• Abstract: Over 50 years ago, in "The Problem of Social Cost," Ronald Coase (1960) attempted to reorient the economics profession's treatment of externalities. He wanted to draw economists' attention away from the world of pure competition as a policy standard and investigate the consequences of transaction costs and property rights for the operation of markets. In 1991, he was awarded the Nobel prize in economics "for his discovery and clarification of the significance of transaction costs and property rights for the institutional structure and functioning of the economy" (Royal Swedish Academy of Sciences 1991). The Academy cited both his 1960 article and his 1937 article "The Nature of the Firm."
  • Topic: Economics
  • Political Geography: New York
  • Author: Jason E. Taylor, Jerry L. Taylor
  • Publication Date: 03-2014
  • Content Type: Journal Article
  • Journal: The Cato Journal
  • Institution: The Cato Institute
  • Abstract: In September 2012, seven weeks before the presidential election—one in which top marginal tax rates were a major policy difference between the two major—party candidates-the Congressional Research Service (CRS) published a paper (Hungerford 2012) suggesting that there is no empirical evidence that top marginal tax rates impact U.S. economic growth. After all, top marginal tax rates were above 90 percent during the 1950s and early 1960s when the economy experienced rapid growth. Furthermore, marginal tax rate cuts in 2001 and 2003 were followed by the worst financial crisis since the Great Depression. The CRS study was widely reported in blogs, newspapers such as the New York Times, and The Atlantic magazine. It was portrayed as evidence refuting Republican candidate Mitt Romney's position that cutting the top marginal tax rate from 35 to 28 percent would spur economic growth and supporting Democratic President Barack Obama's position that top marginal tax rates could be raised to 39.6 percent with no cost to economic growth (Leonhart 2012, Thompson 2012).
  • Political Geography: United States
  • Author: John Merrifield, Barry W. Poulson
  • Publication Date: 03-2014
  • Content Type: Journal Article
  • Journal: The Cato Journal
  • Institution: The Cato Institute
  • Abstract: Economic downturns expose unsustainable fiscal practices. Widespread fiscal crises create opportunities to compare policy options that address especially adverse circumstances, especially progrowth fiscal constraints that can stabilize state budgets over the business cycle. Our policy option assessments depart from the normal practice of assessing rules and policies independently. Our premise is that the fiscal policy mix determines its outcomes. We include dynamic scoring to provide a richer view of the policy interactions.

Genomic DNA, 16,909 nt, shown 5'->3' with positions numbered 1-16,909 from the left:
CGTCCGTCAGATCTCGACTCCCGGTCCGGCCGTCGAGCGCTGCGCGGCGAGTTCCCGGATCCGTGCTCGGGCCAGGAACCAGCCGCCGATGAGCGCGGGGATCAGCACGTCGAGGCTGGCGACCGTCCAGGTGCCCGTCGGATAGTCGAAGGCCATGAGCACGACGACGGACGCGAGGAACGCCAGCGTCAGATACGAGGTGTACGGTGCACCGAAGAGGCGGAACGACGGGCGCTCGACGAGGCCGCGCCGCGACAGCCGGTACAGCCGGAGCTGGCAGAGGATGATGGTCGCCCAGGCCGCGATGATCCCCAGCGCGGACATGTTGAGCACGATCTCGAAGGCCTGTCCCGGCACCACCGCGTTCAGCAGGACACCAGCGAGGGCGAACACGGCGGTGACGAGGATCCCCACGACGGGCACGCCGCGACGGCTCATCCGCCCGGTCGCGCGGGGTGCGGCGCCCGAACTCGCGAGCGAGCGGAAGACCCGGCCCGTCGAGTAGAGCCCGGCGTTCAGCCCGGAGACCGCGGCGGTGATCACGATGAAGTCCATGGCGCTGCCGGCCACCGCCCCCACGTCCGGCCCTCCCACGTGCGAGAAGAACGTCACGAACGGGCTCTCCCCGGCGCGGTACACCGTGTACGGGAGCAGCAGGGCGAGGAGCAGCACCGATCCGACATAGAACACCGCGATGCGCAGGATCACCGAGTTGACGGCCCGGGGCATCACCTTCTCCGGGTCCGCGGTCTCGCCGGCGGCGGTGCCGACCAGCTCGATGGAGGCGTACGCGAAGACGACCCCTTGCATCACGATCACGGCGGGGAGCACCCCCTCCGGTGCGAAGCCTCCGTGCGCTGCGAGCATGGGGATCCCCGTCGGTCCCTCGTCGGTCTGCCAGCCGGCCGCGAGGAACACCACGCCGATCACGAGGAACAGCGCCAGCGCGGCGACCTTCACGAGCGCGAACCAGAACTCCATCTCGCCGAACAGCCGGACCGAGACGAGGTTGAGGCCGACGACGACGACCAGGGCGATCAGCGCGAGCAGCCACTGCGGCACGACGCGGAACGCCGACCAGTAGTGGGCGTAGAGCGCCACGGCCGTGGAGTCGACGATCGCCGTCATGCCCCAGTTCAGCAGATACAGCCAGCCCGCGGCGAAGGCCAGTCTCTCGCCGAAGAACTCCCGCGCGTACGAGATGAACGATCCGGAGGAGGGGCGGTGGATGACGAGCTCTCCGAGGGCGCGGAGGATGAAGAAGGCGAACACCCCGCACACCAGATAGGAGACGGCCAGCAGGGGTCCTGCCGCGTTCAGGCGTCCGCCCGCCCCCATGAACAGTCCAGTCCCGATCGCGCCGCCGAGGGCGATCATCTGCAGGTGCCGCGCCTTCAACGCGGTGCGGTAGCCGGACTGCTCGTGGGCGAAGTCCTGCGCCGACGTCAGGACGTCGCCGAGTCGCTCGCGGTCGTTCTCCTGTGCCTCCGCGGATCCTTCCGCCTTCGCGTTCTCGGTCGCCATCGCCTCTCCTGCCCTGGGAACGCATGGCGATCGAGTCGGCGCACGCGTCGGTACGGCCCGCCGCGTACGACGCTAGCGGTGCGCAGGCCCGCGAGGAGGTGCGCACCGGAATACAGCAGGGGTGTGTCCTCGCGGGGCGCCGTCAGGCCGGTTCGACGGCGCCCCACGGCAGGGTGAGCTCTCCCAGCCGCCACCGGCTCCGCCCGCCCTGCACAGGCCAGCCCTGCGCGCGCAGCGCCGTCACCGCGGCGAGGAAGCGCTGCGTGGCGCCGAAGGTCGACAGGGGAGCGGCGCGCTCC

• Topic: Economics
  • Political Geography: California
  • Author: Andrew Foy, Christopher Sciamanna, Mark Kozak, Edward J. Filippone
  • Publication Date: 03-2014
  • Content Type: Journal Article
  • Journal: The Cato Journal
  • Institution: The Cato Institute
  • Abstract: Since 1970, the annual growth in U.S. health care spending per capita has been more than double the real growth in GDP per capita: 4.3 percent versus 2 percent. Over that same time period countries belonging to the Organization for Economic Cooperation and Development (OECD) averaged an annual growth rate of 3.8 percent in health care spending per capita compared to only a 2.1 percent annual growth in GDP per capita. Eight of 20 countries had higher average annual growth rates in health care spending per capita than the United States (White 2007). In light of the pronounced institutional differences among these countries in medical financing arrangements, the similarity in the rate of health care spending growth is striking. Therefore, any explanation that seeks to account for the tremendous cost growth in health care over the last several decades must hold true across all OECD countries.
  • Political Geography: United States
  • Author: Robert Krol
  • Publication Date: 03-2014
  • Content Type: Journal Article
  • Journal: The Cato Journal
  • Institution: The Cato Institute
  • Abstract: Forecasts of future economic activity underlie any budget revenue projection. However, the forecasters in a government agency may face incentives or pressures that introduce forecast bias. For example, agency forecasters may be rewarded for a rosy growth forecast that allows politicians to avoid politically costly program cuts or tax increases. Similarly they may be penalized for underforecasting economic growth. Where a reward system is asymmetric, it would make sense to observe biased forecasts.
  • Topic: Government
  • Political Geography: California